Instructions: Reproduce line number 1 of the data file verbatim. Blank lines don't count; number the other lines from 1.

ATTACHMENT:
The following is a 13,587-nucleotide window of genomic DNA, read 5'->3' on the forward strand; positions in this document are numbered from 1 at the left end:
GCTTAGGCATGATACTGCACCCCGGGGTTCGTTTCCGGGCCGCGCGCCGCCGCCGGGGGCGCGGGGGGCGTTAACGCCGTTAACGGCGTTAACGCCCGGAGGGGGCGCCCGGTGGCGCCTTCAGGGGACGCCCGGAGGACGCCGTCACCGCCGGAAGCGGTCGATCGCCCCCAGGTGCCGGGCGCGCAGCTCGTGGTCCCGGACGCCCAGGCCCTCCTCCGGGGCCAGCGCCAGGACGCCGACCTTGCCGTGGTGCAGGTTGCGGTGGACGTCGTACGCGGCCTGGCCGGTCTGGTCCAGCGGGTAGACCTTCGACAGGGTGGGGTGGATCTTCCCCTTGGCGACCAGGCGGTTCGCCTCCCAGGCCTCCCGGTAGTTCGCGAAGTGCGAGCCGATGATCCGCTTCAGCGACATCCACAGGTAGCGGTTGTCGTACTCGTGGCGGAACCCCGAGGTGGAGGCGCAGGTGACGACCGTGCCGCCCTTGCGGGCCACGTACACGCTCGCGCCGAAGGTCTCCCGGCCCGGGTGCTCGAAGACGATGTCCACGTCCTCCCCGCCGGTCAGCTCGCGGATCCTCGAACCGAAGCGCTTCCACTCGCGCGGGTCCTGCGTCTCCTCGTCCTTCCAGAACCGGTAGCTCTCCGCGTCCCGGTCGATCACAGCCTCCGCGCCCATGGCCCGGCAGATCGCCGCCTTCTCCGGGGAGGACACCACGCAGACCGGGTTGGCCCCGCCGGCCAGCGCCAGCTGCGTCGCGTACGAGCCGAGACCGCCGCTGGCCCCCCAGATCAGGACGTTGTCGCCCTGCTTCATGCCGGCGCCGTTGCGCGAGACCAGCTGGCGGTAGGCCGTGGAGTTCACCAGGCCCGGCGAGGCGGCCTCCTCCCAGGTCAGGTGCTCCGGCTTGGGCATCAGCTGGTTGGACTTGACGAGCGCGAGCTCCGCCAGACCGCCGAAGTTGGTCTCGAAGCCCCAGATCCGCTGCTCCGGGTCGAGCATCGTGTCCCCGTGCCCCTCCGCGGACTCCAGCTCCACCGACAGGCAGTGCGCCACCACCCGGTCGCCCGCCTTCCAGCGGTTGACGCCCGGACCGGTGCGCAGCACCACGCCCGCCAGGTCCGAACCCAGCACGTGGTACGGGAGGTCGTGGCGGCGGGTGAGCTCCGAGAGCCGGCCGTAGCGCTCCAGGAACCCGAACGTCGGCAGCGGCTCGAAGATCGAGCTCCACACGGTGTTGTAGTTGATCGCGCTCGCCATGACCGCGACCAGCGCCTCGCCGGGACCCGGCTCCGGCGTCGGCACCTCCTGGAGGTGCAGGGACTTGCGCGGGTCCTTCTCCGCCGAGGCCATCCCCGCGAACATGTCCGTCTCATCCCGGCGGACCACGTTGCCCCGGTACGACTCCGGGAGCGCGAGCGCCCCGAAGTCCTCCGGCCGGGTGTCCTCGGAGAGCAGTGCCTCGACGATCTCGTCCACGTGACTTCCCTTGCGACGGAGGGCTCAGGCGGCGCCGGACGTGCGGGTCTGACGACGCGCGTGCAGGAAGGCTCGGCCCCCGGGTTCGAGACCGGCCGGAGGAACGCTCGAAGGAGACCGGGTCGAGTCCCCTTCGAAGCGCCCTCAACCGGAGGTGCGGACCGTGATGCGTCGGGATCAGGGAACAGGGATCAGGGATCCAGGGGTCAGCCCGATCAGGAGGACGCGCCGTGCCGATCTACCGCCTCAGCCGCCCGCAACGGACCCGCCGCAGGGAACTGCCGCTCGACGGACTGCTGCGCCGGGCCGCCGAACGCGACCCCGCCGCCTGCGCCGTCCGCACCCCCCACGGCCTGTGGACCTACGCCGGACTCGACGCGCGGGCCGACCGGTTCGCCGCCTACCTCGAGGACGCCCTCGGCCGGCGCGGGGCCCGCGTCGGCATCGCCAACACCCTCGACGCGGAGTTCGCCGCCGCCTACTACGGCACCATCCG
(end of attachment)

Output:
The following is a 13,587-nucleotide window of genomic DNA, read 5'->3' on the forward strand; positions in this document are numbered from 1 at the left end: